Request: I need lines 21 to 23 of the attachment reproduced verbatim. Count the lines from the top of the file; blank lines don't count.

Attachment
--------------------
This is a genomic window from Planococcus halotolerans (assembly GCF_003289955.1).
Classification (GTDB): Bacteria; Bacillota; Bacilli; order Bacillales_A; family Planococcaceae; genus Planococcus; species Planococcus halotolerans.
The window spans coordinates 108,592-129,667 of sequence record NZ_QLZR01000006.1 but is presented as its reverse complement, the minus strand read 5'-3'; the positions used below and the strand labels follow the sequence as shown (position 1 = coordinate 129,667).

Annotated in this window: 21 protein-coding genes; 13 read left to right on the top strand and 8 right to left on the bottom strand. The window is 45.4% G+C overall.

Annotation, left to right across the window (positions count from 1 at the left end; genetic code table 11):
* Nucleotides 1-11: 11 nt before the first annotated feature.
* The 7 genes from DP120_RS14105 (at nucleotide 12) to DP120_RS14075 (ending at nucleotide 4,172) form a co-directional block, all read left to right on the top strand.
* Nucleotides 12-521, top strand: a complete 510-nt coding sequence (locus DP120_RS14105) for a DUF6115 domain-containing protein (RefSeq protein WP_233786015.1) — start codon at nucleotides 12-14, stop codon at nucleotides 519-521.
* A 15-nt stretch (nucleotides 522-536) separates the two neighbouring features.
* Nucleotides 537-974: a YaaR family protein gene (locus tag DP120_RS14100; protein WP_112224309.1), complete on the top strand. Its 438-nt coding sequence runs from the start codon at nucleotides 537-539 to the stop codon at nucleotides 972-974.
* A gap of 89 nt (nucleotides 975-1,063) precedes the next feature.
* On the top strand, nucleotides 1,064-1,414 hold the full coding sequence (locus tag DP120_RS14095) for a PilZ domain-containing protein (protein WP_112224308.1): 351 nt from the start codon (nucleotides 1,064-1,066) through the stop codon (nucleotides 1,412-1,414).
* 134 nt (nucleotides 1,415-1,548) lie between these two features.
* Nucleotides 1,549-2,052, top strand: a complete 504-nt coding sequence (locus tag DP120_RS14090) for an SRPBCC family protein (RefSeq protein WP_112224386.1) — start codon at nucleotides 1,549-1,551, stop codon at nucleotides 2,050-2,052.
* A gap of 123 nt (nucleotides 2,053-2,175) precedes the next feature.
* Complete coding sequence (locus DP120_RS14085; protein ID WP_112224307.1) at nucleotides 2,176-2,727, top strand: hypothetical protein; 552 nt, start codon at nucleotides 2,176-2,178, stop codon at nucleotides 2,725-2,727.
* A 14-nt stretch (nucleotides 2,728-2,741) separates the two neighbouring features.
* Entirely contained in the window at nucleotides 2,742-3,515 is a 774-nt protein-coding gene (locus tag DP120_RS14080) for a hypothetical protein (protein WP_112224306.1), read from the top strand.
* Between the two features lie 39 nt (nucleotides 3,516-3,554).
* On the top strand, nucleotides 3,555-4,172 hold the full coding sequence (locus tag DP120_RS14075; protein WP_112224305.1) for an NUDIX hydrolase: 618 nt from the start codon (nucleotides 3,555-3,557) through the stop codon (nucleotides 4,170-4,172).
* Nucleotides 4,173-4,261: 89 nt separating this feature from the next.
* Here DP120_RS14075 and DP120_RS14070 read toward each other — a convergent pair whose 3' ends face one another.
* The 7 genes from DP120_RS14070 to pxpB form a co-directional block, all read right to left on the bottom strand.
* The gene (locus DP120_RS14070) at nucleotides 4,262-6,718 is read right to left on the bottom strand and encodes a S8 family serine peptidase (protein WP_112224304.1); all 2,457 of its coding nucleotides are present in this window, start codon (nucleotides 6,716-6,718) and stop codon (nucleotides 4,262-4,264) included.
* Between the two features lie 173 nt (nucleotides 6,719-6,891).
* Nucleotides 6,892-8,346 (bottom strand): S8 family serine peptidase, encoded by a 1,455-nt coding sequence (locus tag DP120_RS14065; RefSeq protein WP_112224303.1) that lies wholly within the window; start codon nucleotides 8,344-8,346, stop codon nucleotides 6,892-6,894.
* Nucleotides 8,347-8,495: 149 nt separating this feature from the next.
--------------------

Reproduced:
* Nucleotides 4,173-4,261: 89 nt separating this feature from the next.
* Here DP120_RS14075 and DP120_RS14070 read toward each other — a convergent pair whose 3' ends face one another.
* The 7 genes from DP120_RS14070 to pxpB form a co-directional block, all read right to left on the bottom strand.